So, I need to soak these squares–all 13 of them–in cold water and then set them out to dry someplace where the dog won’t eat them. I am unsure of where that is.
Okay, I’ve talked this through with a couple of people whose opinions I respect and I’ve been doing a little preliminary diggings, just to assure myself that there are resources I could use and I think I’m going to do it–to write a history of Nashville. I feel like I need a unifying theme–something that lets me know what to leave in and what to leave out–which I do not have more than wanting to provide a moment for thinking about Nashville history in ways we don’t normally think of Nashville history. Maybe a history of everyone in Nashville who got metaphorically and sometimes literally kicked in the teeth.
I’m not thinking of something comprehensive. I’m really not capable of doing a comprehensive book, nor would I want to. I want to talk about the way we talk about Nashville’s history and the ways we could talk about it, if we just changed our focus. I think I could do that in 80,000-100,000 words.
I feel a little strange, though, about just setting aside the fiction shit long enough to do justice to this. Well, not completely set aside, but no longer let that be most of my extra-curricular writing. But it seems like this is the direction the muses point in and I have to see if I can do it.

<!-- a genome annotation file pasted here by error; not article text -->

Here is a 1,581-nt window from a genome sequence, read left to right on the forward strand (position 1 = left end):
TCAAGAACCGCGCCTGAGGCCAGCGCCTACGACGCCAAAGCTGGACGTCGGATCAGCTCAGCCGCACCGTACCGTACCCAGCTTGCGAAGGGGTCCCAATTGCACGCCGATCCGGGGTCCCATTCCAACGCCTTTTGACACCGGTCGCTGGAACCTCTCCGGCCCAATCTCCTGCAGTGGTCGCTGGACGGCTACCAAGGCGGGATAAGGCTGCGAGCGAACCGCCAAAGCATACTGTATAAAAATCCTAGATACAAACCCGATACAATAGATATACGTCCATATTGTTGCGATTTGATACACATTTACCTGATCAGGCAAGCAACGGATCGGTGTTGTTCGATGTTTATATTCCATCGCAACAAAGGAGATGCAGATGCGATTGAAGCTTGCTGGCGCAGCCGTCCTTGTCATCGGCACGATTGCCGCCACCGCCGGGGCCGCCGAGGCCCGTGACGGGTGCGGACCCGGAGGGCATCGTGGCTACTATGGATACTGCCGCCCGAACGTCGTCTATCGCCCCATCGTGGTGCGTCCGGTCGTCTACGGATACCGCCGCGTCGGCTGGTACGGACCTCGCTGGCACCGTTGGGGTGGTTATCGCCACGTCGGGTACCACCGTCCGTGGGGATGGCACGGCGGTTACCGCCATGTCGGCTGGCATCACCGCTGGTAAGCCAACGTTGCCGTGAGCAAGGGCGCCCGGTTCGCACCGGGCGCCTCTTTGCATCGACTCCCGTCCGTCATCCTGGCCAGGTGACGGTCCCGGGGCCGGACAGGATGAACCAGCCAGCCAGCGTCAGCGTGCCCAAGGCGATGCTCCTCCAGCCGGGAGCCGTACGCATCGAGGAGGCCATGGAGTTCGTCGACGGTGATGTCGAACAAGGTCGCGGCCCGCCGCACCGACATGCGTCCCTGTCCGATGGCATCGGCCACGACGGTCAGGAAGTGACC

The Court has created a hierarchy of which religious beliefs it’s going to protect. That’s not good for religious liberty.
1. I can’t quite wrap my head around the fact that I, as a woman, have fewer rights than a corporation. Every time I try to look at it head-on, I keep finding reasons why it’s not actually that bad. But it is that bad. I am not a full citizen of the United States. Me and Puerto Rico, we’re supposed to feel like we’re Americans but be okay with all the ways we’re constantly reminded that we’re not. I bring up Puerto Rico because my body is property, but not property I can fully own and control.
2. The things the Founders tried to rally against, their fear of overpowering governments. If only they could have imagined that corporations would become just as powerful and just as able to reach into our lives.
3. Mark Twain, in Life on the Mississippi, flat out explains how much freedom in the United States is about being able to force other people to do what you want without being in a position where other people can force you to do anything. We just don’t believe him most days because it feels so antithetical to what we’re taught freedom is.
4. The other thing is that this is bad for Christianity. It’s bad for denominations and Christians that don’t want any part of this but are now lumped in with “Christian” corporations. And it’s bad for Christians that are happy about this. If a person has no choice but to follow your religious edicts, you’re not actually convincing people of the rightness of Christianity. You’re not changing hearts. And, as our culture grows more secularized, if Christianity becomes so thoroughly linked with bizarre and oppressive beliefs about women and gay people and the rights of corporations to decide what kind of healthcare you get, Christianity is going to seem like a weird, scary cult, not like a rich, theological tradition.